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MCPS Wins U.S. Senate Productivity Award for MD

March 14, 2005
Montgomery County Public Schools (MCPS) has been named the winner of the state’s most prestigious award for organizational performance excellence—the U.S. Senate Productivity Award.

Senator Paul Sarbanes announced the award during a luncheon on March 14 at the Johns Hopkins Applied Physics Laboratory in Laurel, Maryland.

The award is given to the organization or business in the state that best exemplifies the Malcolm Baldrige Criteria for Performance Excellence—a management philosophy that focuses on continuous improvement in the constant pursuit of excellence. Baldrige organizations empower their leaders to take ownership and responsibility for performance, extensively use data in an effort to improve, and value the input of stakeholders when making decisions.

“I extend my heartiest congratulations to Montgomery County Public Schools for this outstanding and distinguished recognition,” said Senator Paul S. Sarbanes. “Those within MCPS strive for excellence every day in educating our future generations. Their work is a testament to the very ideals embodied in this award.”

To be considered for this award, organizations must submit an extraordinarily detailed report answering more than 200 questions, as well as participate in an arduous interview process.

Only School System to Win the Award

MCPS is the largest employer in Maryland and the only school system to ever win this award. MCPS is also the largest school system to win this level of award in the 41 states across the nation that give a similar award.

“This award is a well-deserved honor for the women and men of MCPS who have helped us achieve so much and who wake up every day dedicated to making our great school system even better,” said Dr. Jerry D. Weast, superintendent of schools. “That’s what Baldrige is all about—continuous improvement. Baldrige helps everybody understand that you can get better over time, that you can grow and learn from mistakes, and that if you stay focused, you can achieve great things.”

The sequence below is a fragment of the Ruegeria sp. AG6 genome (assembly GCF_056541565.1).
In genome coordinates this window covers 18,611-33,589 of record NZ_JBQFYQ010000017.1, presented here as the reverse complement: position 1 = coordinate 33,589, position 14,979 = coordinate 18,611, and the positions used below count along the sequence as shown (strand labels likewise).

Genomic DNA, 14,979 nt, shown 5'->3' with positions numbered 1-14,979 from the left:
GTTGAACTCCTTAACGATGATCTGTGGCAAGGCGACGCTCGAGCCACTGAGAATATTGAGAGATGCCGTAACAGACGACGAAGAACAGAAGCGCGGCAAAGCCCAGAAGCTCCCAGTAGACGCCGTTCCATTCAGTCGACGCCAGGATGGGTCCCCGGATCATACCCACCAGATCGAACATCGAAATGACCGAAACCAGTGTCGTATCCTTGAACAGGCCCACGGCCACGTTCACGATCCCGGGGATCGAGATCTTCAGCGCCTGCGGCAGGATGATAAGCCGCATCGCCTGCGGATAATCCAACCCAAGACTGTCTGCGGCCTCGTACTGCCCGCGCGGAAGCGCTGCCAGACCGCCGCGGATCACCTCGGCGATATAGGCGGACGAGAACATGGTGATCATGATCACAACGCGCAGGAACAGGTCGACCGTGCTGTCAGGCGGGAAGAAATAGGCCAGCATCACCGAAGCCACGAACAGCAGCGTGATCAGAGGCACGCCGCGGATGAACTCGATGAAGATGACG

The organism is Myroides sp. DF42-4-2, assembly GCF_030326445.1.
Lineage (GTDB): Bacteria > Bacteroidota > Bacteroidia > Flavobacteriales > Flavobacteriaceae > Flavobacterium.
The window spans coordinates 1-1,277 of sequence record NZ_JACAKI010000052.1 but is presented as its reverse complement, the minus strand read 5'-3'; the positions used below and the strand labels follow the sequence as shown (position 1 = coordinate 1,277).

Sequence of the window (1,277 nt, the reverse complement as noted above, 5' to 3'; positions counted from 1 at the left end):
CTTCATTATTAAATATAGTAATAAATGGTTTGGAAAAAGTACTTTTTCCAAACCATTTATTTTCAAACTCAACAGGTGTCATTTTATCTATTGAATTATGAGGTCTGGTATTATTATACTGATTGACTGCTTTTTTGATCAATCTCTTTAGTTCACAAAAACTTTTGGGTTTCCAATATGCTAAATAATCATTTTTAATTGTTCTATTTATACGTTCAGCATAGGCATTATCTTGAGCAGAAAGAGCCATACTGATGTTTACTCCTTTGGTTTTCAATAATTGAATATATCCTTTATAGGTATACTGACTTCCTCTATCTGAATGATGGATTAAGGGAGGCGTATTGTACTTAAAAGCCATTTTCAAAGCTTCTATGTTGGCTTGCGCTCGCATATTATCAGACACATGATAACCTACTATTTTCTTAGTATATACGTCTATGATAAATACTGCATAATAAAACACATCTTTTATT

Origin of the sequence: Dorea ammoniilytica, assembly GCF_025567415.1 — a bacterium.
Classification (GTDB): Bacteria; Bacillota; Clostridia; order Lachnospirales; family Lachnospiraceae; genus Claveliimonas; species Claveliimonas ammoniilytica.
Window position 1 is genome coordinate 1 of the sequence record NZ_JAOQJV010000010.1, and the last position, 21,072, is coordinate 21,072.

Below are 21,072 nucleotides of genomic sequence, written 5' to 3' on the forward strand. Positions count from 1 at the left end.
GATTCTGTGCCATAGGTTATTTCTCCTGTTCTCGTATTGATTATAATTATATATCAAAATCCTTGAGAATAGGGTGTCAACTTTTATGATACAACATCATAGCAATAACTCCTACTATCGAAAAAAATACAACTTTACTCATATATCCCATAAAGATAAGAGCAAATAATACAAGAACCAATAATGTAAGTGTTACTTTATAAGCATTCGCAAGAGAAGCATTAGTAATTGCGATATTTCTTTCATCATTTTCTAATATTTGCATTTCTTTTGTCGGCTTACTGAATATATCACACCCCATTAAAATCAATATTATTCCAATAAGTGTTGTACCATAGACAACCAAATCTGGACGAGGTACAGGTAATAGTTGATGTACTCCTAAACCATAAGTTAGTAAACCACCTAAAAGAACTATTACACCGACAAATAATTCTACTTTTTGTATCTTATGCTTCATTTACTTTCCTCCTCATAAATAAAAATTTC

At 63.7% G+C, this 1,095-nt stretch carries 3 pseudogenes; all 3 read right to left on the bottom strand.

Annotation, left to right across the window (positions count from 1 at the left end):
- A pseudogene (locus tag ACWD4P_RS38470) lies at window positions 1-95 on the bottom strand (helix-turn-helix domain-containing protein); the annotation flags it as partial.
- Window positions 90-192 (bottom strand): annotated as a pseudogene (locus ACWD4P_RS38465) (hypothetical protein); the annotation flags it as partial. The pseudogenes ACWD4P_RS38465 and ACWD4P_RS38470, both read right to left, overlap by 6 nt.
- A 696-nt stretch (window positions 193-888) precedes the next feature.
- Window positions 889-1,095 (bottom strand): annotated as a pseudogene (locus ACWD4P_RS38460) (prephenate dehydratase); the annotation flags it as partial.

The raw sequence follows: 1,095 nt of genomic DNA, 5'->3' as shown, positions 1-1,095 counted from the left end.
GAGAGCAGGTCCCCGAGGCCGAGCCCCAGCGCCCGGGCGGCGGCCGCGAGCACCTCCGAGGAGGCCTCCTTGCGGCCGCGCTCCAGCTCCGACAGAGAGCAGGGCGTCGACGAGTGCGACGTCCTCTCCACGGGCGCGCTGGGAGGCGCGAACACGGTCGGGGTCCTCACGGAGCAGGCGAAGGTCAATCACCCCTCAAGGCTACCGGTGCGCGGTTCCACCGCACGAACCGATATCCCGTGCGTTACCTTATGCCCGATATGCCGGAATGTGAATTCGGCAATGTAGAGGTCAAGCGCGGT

The Baldrige framework includes seven criteria: leadership; strategic planning; student, stakeholder, and market focus; measurement, analysis, and knowledge management; faculty and staff focus; process management; and organizational performance results.

In the application process and the subsequent on-site visit by an independent examiner team, MCPS had to demonstrate its fulfillment of these seven criteria to be considered for the state’s highest honor.

MCPS began using the Baldrige Criteria as a management tool five years ago in numerous departments and is expanding it to all of the central administration. Baldrige is also being implemented in schools. So far, 86 schools have been trained in the Baldrige methods. The remaining schools will be trained by 2006.

“Montgomery County Public Schools sets the bar for successful school systems both in Maryland and the nation,” said Montgomery County Executive Douglas M. Duncan. “One of the primary reasons we are so successful is that we have embraced the Baldrige model for continuous improvement. Other school systems and organizations would do well to study the MCPS success story and learn from it in true Baldrige spirit.”

The Waters Landing Experience

Consider the example of Waters Landing Elementary School in Germantown. The school began using Baldrige in 2001 and students now take greater ownership for their learning. An observer is likely to see students perusing their own data notebooks to monitor their performance against their goals.

Classrooms are complete with mission statements, flow charts, and data display boards so that students and teachers always know where they stand in their journey of continuous improvement. It is not uncommon to find a classroom teacher alter a lesson to PDSA (Plan-Do-Study-Act, in Baldrige terminology) a problem that arises in class. The PDSA model helps the class create a plan to solve a problem, implement a solution, and then study its effectiveness.

“These elementary school students are doing at their level what CEOs of major corporations wish they could get their MBAs to do in terms of problem solving,” said Dr. Weast. “Baldrige is not only helping us improve as a system, it’s preparing these youngsters for success in life.”

In addition to the students, parents and staff regularly monitor academic, attendance, and behavioral data and collaborate on ways to make improvements at the school.

Students eagerly share their results and discuss how Baldrige has helped them improve their academic performance. As one student put it, “When I look at my goals and graphs, it’s cool to see how much I’ve improved.”

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